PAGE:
Vu Le’s blog Nonprofit AF provides an excellent window into the nonprofit sector’s state of mind, as we near Election Day 2020. He opened a recent post this way:

If you’re asking me why I’m talking about politics on a nonprofit blog, I need you to shut the hell up. Believing that nonprofit and philanthropy are somehow separate from or above politics is how we’ve been complicit in perpetuating unjust systems. And yet we keep doing this. Last week, I gave a keynote virtually where I reminded folks that kids are still in cages, that Black people are still being killed by the police, that Indigenous women are still missing and murdered, and that everything is still being controlled by rich old white dudes and we need to get more women of color elected into office. In the chat stream was a sniveling remark along the lines of “Wow, this presentation did not need to be so political.”

The injunction to “shut the hell up” about the dangers of politicizing philanthropy comes a bit late for me, since the callouses on my fingertips come from two decades of typing about precisely that. (For just one of many Chronicle of Philanthropy op-eds to this effect, see this.) Vu Le need not worry; my own “sniveling remarks” have had no effect whatsoever.

What’s notable about the degree of politicization Le demands for the nonprofit sector is precisely that it’s not notable at all. I dare say the leadership and staff of the overwhelming majority of non-explicitly-conservative American foundations (a very small number indeed) are fully on board with Le’s agenda. 

He summarizes it this way: “We need to ensure Biden/Harris are elected and the Senate is majority blue, then expand the Supreme Court, set term limits, grant statehood to DC and Puerto Rico, pass the Voting Rights Act, end the filibuster, and get rid of the electoral college, among other things.” The only quibble among philanthropists might be over how openly to embrace and pursue such goals, not about their ultimate worth.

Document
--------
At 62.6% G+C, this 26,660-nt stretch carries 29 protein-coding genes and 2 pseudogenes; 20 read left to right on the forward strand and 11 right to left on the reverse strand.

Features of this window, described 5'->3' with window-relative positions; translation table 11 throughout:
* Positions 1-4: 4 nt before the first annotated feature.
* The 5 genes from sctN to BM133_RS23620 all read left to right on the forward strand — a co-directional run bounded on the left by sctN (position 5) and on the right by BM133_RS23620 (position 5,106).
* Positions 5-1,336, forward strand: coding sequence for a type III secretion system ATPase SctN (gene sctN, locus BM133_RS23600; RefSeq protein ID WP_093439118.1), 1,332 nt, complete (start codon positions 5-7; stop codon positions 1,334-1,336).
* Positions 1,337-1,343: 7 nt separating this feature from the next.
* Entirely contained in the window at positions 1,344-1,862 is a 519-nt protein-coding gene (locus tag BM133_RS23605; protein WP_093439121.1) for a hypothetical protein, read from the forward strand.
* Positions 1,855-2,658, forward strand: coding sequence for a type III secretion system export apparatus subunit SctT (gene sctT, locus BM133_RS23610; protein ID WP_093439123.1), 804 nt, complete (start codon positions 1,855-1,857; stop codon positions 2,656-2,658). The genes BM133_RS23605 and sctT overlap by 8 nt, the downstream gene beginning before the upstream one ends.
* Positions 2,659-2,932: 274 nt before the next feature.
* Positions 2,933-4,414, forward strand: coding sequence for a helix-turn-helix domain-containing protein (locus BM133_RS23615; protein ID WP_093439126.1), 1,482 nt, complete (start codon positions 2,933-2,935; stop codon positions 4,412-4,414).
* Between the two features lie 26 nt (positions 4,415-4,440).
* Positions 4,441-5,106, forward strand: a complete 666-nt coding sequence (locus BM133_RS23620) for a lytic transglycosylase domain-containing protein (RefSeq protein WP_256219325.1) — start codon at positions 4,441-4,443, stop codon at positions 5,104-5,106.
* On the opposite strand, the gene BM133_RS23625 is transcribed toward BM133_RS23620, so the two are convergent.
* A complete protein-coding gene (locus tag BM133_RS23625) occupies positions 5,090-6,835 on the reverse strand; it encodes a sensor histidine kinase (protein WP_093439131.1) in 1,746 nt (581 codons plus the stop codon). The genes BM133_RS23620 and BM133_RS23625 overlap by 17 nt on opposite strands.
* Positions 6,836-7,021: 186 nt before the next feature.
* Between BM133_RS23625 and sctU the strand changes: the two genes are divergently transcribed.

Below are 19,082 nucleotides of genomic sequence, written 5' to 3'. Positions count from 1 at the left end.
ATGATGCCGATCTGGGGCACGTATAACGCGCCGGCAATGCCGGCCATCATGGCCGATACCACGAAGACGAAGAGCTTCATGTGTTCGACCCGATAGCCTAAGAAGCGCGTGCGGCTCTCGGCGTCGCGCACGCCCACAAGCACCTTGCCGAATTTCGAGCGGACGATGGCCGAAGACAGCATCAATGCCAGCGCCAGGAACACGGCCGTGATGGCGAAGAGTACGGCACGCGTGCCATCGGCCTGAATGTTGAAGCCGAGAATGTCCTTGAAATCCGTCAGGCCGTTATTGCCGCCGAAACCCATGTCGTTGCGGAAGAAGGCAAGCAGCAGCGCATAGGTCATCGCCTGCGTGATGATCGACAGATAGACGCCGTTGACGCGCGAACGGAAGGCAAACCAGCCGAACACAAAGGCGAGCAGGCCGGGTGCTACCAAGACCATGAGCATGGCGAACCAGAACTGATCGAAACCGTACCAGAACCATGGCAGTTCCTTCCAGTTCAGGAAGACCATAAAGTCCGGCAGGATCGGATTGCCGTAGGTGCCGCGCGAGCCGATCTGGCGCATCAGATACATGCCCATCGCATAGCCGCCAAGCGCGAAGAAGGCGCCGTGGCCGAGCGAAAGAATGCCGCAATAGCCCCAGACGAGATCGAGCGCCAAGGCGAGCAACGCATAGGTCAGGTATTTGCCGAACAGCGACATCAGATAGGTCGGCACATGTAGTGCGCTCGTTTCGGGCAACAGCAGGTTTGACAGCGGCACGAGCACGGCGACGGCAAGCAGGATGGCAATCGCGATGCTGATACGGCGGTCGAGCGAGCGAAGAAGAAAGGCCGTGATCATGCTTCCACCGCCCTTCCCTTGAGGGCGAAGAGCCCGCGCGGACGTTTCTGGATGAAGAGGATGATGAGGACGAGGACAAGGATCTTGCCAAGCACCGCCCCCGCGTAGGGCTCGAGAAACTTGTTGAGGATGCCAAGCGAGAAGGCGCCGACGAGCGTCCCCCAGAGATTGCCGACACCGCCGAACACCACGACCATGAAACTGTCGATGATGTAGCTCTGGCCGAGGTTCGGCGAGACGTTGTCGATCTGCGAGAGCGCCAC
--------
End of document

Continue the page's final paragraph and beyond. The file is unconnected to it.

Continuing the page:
Perhaps few would be as direct as Le in an earlier blog post: “If we truly believe [the election of 2020] is critical, we need a pledge of 600 foundations promising to give funds to stop Trump’s and McConnell’s reelection ….” But neither would many question the sentiment.  

Ellen Dorsey and Darren Walker recently praised foundations for having “committed hundreds of millions to nonpartisan efforts, such as national vote-by-mail efforts, educational campaigns, registration campaigns, and get-out-the-vote drives aimed at underrepresented.” They add their own call for foundations and nonprofits to provide paid leave on Election Day for staff to vote and volunteer.  Shying away from Le’s heated rhetoric, they may describe these efforts in anodyne, nonpartisan language—but it’s clear which presidential campaign they’re intended to benefit.

Sooner or later

As futile as two decades of relentless typing have shown it to be, I’ll just say this once again to progressives who now seek to throw the nonprofit sector fully and explicitly into presidential politics. The line between philanthropy and politics is indeed very porous, as you are now demonstrating with your thinly veiled partisan expenditures. But sooner or later, the public and its Congressional representatives will notice that the solicitude and financial incentives they extend to charity—however unsophisticated their understanding of charity may be—are being abused for partisan ends. And they will not be amused.

That’s the story behind most measures in our history seeking to reign in philanthropic activities, from the Johnson Amendment to the Tax Reform Act of 1969. More recently, in 2017, Congress approved taxes on college endowments and excessive nonprofit executive salaries. Though seemingly minor, these measures breached the hitherto-sacrosanct precincts of endowed institutions, signifying growing legislative dissatisfaction with nonprofits. Yet those new taxes are but minor temblors compared to what may follow the manifest partisan excesses of Election 2020.